Rich Towards God: Bless, Break, and Give Away
Holy Redeemer Lutheran Church
The Bible starts with a liturgy of abundance says theologian Walter Brueggemann. Genesis 1 is a song of praise for God’s generosity. God blesses and endows. All is good. All is good. Even in the desert God’s love comes down as manna, a gift of heaven, a miracle feeding. Everyone had enough until some started to hoard. Later in the Gospel story about loaves and fishes, Jesus too performed a miracle feeding; he blessed, broke, and gave the bread away. 5,000 were fed and 12 baskets left over. More than enough. All was good. Jesus that “brown-skinned Palestinian Jew”, as Rev. Barber referred to him the other night at the Democratic National Convention came for the hungry, the poor, the sick, the widow, the orphan, and all unacceptable or marginalized others. He came to remind us of about our origins and original blessing of goodness and abundance. That first Eucharist of loaves and fishes is the model we are called to participate in as receivers and as givers: bless, break, and give away. This is sacramental living; for all is God’s and all is to be shared.
Brueggemann believes that the central problem in our lives is that we are torn apart by the conflict between our attraction to God’s abundance and the power of our belief in scarcity and that this belief makes us anxious, greedy, mean, and un-neighborly. He says we spend our lives trying to sort out this ambiguity. Or we don’t.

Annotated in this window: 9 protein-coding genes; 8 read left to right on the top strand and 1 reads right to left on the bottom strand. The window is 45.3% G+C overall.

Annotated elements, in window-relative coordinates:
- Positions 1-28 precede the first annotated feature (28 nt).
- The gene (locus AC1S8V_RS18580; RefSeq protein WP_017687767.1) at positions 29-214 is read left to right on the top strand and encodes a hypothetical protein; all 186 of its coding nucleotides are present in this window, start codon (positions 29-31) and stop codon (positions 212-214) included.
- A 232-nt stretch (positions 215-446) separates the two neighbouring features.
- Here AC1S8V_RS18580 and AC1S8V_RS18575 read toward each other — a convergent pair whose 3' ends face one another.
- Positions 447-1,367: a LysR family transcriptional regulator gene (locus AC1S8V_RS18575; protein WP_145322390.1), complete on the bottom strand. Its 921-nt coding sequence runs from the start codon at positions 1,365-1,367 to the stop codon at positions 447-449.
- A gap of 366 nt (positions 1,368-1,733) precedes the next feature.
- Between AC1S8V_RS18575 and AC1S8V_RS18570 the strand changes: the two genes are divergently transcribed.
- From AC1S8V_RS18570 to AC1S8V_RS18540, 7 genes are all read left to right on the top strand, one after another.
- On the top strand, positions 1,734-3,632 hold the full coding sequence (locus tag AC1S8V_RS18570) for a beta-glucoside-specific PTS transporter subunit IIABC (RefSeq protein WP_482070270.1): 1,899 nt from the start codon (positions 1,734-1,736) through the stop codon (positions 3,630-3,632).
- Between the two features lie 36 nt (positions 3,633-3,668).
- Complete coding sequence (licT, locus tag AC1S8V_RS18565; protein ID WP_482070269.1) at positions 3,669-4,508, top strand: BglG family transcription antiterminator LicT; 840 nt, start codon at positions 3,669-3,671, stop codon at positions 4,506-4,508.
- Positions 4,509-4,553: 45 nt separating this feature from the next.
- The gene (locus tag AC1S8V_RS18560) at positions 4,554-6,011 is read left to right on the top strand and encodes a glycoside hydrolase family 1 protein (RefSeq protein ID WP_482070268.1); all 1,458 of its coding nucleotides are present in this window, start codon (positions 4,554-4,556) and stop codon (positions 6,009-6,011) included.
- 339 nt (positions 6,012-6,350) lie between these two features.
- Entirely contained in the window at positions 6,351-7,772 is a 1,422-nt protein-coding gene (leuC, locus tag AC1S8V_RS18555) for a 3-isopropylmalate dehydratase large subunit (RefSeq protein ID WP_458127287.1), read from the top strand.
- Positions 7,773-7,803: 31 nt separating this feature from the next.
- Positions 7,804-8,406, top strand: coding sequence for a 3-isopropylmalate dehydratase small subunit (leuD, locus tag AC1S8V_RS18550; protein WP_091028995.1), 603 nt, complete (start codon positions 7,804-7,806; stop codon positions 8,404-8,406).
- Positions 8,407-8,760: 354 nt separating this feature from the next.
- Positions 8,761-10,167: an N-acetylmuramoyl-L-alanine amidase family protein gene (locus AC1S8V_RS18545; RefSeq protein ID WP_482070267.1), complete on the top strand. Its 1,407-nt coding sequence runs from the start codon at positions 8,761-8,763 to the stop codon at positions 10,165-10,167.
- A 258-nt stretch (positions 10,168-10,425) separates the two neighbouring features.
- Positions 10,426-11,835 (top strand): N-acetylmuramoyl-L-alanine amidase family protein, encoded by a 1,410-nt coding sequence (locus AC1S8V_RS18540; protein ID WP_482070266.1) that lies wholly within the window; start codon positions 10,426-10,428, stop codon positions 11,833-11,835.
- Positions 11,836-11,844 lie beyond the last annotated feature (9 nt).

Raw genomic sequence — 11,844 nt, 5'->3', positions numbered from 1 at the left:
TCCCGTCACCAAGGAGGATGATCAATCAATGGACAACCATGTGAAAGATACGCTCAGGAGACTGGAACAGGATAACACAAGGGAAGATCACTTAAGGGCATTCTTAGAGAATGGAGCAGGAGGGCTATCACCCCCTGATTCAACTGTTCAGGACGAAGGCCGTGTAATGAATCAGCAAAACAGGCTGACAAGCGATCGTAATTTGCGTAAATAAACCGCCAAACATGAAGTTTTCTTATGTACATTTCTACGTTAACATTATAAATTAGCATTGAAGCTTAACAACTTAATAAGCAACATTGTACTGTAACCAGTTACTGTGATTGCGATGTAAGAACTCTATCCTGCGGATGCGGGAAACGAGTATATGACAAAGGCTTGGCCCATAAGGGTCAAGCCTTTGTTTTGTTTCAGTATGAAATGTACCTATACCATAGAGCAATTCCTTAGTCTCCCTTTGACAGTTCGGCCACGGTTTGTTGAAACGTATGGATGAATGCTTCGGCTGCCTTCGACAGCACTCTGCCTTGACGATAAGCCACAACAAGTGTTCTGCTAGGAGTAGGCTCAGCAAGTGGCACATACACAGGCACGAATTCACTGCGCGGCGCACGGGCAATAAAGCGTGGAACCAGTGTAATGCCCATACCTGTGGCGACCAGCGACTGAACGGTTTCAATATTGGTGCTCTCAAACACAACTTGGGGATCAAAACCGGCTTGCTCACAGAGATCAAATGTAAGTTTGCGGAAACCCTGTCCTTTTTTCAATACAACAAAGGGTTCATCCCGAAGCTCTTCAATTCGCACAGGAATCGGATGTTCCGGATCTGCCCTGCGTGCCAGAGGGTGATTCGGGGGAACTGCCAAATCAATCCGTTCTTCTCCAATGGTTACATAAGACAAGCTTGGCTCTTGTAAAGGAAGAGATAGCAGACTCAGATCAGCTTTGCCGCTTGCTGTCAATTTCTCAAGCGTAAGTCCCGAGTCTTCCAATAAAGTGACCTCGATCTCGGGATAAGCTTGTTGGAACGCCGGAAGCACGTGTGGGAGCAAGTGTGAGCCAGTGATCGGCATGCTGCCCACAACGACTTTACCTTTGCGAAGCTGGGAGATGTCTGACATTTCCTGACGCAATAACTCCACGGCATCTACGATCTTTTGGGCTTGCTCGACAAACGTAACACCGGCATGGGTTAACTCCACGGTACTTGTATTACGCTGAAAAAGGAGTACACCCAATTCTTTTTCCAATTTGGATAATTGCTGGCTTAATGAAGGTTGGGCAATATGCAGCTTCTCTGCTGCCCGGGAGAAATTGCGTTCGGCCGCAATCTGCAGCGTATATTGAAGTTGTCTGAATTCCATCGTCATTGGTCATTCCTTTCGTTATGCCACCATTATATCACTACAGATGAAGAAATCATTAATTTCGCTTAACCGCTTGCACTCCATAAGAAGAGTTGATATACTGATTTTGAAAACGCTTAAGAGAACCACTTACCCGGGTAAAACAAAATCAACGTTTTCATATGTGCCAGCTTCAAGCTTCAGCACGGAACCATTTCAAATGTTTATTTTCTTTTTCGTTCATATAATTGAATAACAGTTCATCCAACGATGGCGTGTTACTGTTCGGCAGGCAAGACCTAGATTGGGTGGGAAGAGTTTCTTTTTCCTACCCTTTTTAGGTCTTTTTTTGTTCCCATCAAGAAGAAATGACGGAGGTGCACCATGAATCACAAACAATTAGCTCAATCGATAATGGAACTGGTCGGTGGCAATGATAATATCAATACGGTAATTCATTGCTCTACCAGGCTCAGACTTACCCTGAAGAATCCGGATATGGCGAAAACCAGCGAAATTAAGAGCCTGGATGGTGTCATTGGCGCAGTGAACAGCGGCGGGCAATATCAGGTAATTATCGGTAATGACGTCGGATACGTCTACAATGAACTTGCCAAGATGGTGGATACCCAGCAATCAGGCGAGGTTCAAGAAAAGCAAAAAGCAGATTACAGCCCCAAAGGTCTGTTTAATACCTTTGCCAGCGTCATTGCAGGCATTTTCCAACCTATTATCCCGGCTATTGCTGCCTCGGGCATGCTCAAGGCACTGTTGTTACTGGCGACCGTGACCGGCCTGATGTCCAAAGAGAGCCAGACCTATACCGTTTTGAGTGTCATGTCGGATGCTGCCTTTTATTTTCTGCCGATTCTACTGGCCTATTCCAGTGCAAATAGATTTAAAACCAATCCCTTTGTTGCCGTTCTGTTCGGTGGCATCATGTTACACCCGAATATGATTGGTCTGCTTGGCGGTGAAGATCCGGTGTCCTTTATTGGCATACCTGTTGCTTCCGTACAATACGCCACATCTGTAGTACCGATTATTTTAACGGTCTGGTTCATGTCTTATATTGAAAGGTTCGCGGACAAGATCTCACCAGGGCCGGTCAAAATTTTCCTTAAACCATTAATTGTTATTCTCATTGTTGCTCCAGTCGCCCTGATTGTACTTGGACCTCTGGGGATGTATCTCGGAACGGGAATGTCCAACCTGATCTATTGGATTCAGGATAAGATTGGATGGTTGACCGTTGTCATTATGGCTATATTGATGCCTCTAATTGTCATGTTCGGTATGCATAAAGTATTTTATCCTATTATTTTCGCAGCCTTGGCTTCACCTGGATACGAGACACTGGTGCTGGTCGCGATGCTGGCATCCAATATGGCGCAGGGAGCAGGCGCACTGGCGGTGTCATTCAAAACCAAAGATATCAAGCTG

Many of us live into this myth of scarcity and claim it as our Gospel like that billionaire John D. Rockefeller who believed we are born to consume. “We are not enough if we don’t produce, consume, and store a surplus of money and stuff. The more you have, the better your life will be. You can’t have too much.” Sounds like our Rich Fool does it not church?
But this is not what Jesus believes, “Take care! Be on your guard against all kinds of greed; for one’s life does not consist in the abundance of possessions.” Or as it is translated in the Message, “Life is not defined by what you have, even when you have a lot.”
To illustrate his point to or to make sure his disciples understood he told them a story about a farmer who produced a big crop, so big he didn’t know what to do with his surplus. After talking to himself he decided that he would build a bigger barn to store his excess a harvest.
Now I wish to pause here in the story and talk about excess and greed. And I would to illustrate this point by doing a small demonstration with my Pythagoras cup that I bought in Crete a few years ago. As you can see it looks like any other clay cup from the outside but inside it has a column that has a special function. Let me demonstrate. I am going to pour the water up to the line and then past that line.
When you go past the line all the water comes out. When we go past our limit of what is necessary or just we lose it all. So this farmer, so absorbed in himself, so self-satisfied with his own accomplishments he decided to go past this line, “I will build bigger barns.” Then God stepped in to remind him of that final line, death. Yes God, who rarely speaks in the Gospel stories says, “You fool! This very night your life is being demanded of you. And the things you have prepared, whose will they be? So it is with those who store up treasures for themselves but are not rich toward God” or “That’s what happens when you fill your barn with self and are not rich towards God.”
Last year at the beginning of August a Turkish couple spent their wedding day feeding 4,000 Syrian refugees. They decided that instead of feeding their well-fed family and friends they would feed the victims of the civil war next door. Is this not a modern enactment of the loaves and fishes? Is this not being rich towards God?